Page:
What’s gone wrong in Japan? I wrote four articles* between June last year and January this year comparing the Japanese management of the Coronavirus pandemic with what was happening in Europe, especially the UK. Japan, like so many east and south-east Asian countries, had coped far better. On January 7, almost a year after Covid-19 had arrived in Japan, I noted that there had been only 3,655 deaths from the disease out of a population of 127 million. At that point the UK had had 76,305 deaths out of a population of 67 million. In the fourth article, a week later, I explained why Japan had done so much better than the UK.
Yet since mid-January Covid cases in Japan have shot up, some hospitals have come close to turning patients away, and the number of those who have died from Covid-19 had reached over 12,819 on 29 May. Meanwhile, the significant minority of Japanese who a year ago were wanting the Tokyo Olympics to be cancelled rather than just postponed have been joined by most of their fellow citizens in wishing them scrapped. Why open Japan’s borders and allow tens of thousands of athletes, support staff and officials to come in and potentially infect a mostly unvaccinated Japanese people with Covid-19?
Okay, a death toll of 12,819 is still tiny compared to the UK’s 127,768. Moreover, whilst the number of Covid deaths per day in Japan is around 100 at present compared to the UK’s 10, the number of daily cases in Japan – 3,708 on 29 May and dropping – is lower than those in the UK – 4,182 and rising. Even so, the Japanese can no longer quietly boast that they, unlike us selfish, ill-disciplined Westerners, have handled the pandemic well. At least not in its later stage.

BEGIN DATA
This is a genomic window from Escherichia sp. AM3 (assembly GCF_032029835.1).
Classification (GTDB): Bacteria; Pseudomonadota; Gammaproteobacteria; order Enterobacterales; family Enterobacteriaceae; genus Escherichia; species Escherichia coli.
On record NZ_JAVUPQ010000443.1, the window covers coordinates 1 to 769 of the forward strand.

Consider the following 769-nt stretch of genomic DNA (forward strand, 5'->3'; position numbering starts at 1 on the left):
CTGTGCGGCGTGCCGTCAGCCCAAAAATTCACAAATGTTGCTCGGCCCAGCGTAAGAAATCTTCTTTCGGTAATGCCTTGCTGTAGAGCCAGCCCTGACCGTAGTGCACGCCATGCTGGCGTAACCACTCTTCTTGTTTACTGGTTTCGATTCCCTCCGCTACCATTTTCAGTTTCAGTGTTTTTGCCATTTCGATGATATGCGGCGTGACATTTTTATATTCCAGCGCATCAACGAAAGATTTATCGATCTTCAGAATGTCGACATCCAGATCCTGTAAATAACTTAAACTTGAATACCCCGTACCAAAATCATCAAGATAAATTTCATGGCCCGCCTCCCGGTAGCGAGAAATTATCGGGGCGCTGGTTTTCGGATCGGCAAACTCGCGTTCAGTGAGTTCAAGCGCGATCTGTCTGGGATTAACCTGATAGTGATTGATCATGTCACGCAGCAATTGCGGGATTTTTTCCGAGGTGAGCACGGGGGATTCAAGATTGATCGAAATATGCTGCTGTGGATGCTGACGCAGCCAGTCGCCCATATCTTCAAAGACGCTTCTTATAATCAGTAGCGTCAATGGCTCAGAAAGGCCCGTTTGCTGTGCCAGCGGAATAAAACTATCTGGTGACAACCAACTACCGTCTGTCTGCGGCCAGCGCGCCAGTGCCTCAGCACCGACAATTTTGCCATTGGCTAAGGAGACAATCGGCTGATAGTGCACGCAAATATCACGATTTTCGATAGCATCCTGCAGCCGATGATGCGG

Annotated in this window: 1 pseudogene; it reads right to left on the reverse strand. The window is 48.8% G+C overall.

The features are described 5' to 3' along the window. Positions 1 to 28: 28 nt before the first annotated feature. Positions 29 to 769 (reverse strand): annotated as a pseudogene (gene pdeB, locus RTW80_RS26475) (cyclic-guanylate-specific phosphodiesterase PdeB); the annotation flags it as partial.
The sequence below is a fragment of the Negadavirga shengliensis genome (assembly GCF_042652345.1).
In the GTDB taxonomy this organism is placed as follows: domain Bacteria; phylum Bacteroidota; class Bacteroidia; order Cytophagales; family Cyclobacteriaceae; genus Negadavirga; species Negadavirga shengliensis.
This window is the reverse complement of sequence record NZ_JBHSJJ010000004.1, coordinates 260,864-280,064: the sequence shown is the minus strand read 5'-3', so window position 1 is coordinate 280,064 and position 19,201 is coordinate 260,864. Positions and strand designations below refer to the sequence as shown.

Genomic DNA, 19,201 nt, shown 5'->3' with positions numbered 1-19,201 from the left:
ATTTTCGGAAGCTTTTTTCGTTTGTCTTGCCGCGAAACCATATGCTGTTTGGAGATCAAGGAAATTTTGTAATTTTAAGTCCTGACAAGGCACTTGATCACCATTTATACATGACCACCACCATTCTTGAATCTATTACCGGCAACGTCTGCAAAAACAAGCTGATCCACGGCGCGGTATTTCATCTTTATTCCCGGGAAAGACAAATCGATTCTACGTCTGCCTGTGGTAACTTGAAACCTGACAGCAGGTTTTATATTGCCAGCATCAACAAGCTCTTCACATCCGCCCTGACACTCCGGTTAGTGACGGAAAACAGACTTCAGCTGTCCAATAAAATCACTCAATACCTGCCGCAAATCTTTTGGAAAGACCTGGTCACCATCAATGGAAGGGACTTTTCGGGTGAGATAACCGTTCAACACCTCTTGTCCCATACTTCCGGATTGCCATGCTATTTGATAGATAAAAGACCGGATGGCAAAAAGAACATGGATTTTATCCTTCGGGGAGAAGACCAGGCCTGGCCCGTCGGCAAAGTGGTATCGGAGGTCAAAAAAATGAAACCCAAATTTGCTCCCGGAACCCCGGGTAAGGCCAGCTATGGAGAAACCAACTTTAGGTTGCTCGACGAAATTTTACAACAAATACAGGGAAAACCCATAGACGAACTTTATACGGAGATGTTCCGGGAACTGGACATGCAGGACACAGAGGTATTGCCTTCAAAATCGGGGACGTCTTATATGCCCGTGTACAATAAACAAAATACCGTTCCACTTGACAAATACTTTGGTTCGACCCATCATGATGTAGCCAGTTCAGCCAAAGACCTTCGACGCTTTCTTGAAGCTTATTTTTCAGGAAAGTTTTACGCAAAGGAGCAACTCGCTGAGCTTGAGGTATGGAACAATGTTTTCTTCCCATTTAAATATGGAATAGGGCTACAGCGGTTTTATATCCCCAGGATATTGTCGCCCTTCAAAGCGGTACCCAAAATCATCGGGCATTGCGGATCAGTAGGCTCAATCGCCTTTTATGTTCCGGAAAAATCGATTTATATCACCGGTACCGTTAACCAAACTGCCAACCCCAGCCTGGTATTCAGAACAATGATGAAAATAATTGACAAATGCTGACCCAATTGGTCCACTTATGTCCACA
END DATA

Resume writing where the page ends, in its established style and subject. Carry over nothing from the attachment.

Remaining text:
The chief reason for these recent failings was hinted at by me in my second article, written on 11 June last year, though I can’t claim to have recognised it at the time. I was commenting on a Japanese TV show which demonstrated how speaking English was one of the reasons non-Japanese were dying in much greater numbers than Japanese. This claim was one of forty-three reasons given by Japanese respondents to a widely-publicised survey. I wrote:
It’s a fascinating list, even if you ignore those which Google Translate fails to turn into comprehensible English. What’s more, many of the reasons given are echoed by Japanese infectious disease experts. All are agreed that there is no single over-riding explanation, except perhaps Taro Aso, the Finance Minister, who said late last month that it was because of the “superiority of the Japanese people”. Actually, that is probably a very common belief among ordinary Japanese, raised from birth to believe that they and their society are exceptional.
Japan started its roll-out of Covid-19 vaccines in mid-February, over two months after the UK did. Japanese officials said the delay was because not enough of the only vaccine approved by their drug regulator – the Pfizer-BioNTech one – had been sent from Europe. This was half-true at best. Stocks of this vaccine were indeed low. But that was because Japan only approved the vaccine in early February, more than two months after countries like the UK and USA. Why was Japan so late to the vaccine party? Because Japanese bodies are different to all other bodies on this planet. Surely, you knew that.